New Jersey adopted the Uniform Child Custody Jurisdiction and Enforcement Act (UCCJEA) in 2004, replacing the Uniform Child Custody Jurisdiction Act (UCCJA) in an effort to facilitate cooperation between courts of other states to ensure that the state best able to decide a given custody matter actually makes that decision.  The UCCJEA was recently at the forefront in Dalessio v. Gallagher and Jacobs, a new reported (precedential) decision from the Appellate Division.

To ensure that the state most capable of deciding a custody matter has jurisdiction to hear the case, the UCCJEA gives priority to the "home state."  The statute provides as to the "home state" definition:

a.  . . . [A] court of this State has jurisdiction to make an initial child custody determination only if:

(1)  this State is the home state of the child on the date of the commencement of the proceeding, or was the home state of the child within six months before the commencement of the proceeding and the child is absent from this State but a parent or person acting as a parent continues to live in this State;

(2)  a court of another state does not have jurisdiction under paragraph (1) of this subsection, or a court of the home state of the child has declined to exercise jurisdiction . . . and:  (a)  the child and the child’s parents, or the child and at least one parent . . . have a significant connection with this State other than mere physical presence; and (b) substantial evidence is available in this State concerning the child’s care, protection, training and personal relationships[.]

b.  Subsection a. of this section is the exclusive jurisdiction basis for making a child custody determination by a court of this State.

The "home state" is defined by the New Jersey law as "the state in which a child lived with a parent or person acting as a parent for at least six consecutive months immediately before the commencement of a child custody proceeding."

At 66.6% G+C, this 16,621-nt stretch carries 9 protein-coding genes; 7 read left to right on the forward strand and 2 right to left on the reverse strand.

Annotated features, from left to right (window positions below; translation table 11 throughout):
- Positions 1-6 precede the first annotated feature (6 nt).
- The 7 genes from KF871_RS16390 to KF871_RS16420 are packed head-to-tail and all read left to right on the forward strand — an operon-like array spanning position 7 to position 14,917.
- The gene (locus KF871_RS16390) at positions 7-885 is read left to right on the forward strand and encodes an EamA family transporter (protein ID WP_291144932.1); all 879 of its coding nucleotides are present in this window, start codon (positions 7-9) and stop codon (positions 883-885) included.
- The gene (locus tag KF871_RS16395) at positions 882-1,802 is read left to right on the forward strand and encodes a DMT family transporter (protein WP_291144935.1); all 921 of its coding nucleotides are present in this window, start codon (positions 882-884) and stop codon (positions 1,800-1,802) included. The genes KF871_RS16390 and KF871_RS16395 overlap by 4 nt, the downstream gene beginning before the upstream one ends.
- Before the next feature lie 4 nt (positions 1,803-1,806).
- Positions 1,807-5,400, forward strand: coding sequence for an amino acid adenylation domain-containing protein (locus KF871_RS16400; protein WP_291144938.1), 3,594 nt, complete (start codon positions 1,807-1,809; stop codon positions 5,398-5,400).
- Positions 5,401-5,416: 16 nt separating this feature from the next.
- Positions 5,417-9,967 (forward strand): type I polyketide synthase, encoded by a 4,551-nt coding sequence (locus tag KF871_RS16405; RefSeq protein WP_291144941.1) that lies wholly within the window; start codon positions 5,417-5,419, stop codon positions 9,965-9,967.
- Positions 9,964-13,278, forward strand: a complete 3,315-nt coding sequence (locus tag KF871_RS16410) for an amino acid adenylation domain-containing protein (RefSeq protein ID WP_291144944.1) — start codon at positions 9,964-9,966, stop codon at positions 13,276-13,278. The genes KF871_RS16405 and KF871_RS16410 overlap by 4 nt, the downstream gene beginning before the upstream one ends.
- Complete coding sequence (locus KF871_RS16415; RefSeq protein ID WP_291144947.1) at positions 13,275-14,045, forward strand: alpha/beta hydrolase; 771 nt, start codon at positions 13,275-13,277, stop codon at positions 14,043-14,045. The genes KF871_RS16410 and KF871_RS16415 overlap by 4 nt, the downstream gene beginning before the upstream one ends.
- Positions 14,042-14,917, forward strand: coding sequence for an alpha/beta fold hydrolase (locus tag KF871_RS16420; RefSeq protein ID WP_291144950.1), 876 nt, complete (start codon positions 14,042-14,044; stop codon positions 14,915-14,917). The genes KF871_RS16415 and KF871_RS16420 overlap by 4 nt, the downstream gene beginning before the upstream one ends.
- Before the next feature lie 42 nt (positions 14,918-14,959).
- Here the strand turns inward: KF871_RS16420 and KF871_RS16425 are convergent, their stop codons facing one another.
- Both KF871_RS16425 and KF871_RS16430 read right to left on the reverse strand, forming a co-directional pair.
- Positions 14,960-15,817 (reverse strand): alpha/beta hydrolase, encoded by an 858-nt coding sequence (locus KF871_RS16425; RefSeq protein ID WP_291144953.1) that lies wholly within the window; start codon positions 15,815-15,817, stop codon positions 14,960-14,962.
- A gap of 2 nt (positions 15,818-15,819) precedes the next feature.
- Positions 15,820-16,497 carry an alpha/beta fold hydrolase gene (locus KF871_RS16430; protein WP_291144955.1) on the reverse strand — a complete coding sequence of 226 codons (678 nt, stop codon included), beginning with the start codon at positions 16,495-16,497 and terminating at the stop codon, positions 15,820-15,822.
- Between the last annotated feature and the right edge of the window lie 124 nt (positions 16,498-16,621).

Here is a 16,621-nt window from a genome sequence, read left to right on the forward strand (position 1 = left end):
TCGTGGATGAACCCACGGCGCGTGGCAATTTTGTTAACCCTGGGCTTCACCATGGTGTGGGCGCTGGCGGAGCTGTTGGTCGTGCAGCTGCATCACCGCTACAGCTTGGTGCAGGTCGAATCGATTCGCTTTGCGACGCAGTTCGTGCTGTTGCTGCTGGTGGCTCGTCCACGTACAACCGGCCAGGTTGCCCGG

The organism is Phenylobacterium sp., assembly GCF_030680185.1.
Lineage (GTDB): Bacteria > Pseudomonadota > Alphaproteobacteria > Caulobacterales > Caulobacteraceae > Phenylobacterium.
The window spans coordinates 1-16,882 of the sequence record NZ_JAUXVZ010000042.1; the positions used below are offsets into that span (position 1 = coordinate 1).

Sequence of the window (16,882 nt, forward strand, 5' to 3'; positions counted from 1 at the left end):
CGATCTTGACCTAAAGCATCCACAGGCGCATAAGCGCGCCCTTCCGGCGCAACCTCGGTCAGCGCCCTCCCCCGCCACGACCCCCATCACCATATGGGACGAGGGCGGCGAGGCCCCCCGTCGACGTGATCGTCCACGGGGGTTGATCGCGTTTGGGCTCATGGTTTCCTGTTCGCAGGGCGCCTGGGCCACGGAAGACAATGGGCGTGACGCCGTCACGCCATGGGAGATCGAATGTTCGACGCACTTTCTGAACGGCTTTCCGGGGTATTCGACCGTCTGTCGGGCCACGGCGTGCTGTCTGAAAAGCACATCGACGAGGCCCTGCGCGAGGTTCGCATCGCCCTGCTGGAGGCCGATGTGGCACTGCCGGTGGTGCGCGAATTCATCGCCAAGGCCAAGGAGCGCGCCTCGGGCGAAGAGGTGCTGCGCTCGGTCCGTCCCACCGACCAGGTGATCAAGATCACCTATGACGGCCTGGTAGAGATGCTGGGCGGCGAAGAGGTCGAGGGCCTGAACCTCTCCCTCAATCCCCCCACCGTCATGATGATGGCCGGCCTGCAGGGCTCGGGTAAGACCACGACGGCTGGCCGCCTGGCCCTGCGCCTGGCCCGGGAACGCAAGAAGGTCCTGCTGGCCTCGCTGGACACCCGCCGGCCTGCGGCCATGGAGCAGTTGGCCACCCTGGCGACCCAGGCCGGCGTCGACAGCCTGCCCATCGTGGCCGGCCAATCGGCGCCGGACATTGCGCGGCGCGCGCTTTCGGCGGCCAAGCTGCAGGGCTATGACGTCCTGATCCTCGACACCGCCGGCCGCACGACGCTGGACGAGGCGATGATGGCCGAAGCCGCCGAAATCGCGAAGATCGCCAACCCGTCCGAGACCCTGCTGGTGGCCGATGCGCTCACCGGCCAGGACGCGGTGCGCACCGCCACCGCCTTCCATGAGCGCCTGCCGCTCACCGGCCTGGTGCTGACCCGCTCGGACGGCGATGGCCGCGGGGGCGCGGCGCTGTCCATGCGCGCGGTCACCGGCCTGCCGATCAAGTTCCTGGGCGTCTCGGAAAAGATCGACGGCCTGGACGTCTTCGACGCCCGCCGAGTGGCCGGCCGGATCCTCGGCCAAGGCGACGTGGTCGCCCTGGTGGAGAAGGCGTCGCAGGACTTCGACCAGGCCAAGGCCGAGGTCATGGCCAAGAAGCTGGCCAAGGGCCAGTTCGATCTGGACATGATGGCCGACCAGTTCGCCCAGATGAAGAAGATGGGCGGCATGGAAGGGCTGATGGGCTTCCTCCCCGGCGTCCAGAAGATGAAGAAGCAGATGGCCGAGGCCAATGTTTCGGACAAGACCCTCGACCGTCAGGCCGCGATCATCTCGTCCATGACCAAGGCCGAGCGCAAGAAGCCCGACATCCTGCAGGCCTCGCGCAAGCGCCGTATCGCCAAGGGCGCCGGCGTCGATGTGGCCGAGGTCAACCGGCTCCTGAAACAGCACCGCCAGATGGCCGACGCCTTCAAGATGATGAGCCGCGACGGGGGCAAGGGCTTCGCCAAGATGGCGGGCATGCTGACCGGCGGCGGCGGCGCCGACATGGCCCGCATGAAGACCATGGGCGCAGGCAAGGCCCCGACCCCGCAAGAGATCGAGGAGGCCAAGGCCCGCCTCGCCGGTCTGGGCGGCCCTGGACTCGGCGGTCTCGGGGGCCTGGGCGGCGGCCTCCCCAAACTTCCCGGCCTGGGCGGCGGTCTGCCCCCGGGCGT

Dalessio involved a relatively convoluted factual history involving the States of New Jersey and Washington.  Briefly, Jacobs – the father of the child at issue – was a lifelong resident of Washington and Gallagher – the mother – moved from New Jersey to Washington in 2007 and commenced a relationship with Jacobs that resulted in the conception of a child born in Washington in June 2008.

The relationship proved volatile and, aside from the involvement of dual temporary restraining orders, the Superior Court of Washington entered an order for a temporary parenting plan in March 2009.  Briefly thereafter, the parties reconciled and, in April 2009, the same court dismissed the temporary plan without prejudice.  Less than a month later, on May 17, 2009, Gallagher left Washington with the child without Jacobs’s consent and moved back to New Jersey.  The day after her return, she filed another domestic violence complaint against Jacobs and sought temporary custody.  Jacobs then moved two days later in Washington for reinstatement of the previously dismissed temporary parenting plan.  His motion was denied and he was directed to file for a new plan, which he did on June 15, 2009.

Contemporaneously in New Jersey, Gallagher’s mother and sister (the Dalessios) filed a motion against Jacobs and Gallagher seeking custody of the child.  On June 9, 2009, the family court in New Jersey exercised emergency jurisdiction and granted temporary custody to the Dalessios pending a determination of jurisdiction under the UCCJEA.  The New Jersey trial court ultimately dismissed the Dalessios’ complaint, concluding that Washington had exclusive jurisdiction under the UCCJEA to determine custody. 

The Appellate Division affirmed the trial court’s conclusion, finding that New Jersey clearly was not the child’s "home state" when the Dalessios commenced their action on June 9, 2009 because the child had only been brought into the state less than a month before.  The Appellate Division also rejected Gallagher’s argument that New Jersey could assume jurisdiction under the "significant connection" and "substantial evidence" provisions of the statute under the premise that the child had already been in New Jersey for twenty-three days when the Dalessios filed and, thus, had not lived in Washington for at least six consecutive months "immediately before[hand]." 

The Appellate Division noted that the child’s situation here was exactly that described by that portion of the statute providing exclusive jurisdiction to Washington because it was the child’s home state within six months before the commencement of the Dalessio’s action.  To do as Gallagher sought, the Appellate Division opined, would effectively read the applicable language out of the statute entirely and run contrary to the premise that the UCCJEA seeks to strengthen home state jurisdiction certainty, rather than render it more convoluted.

As Dalessio demonstrates, the UCCJEA is a complex law capable of misapplication and confusion without proper legal representation to correctly interpret its language.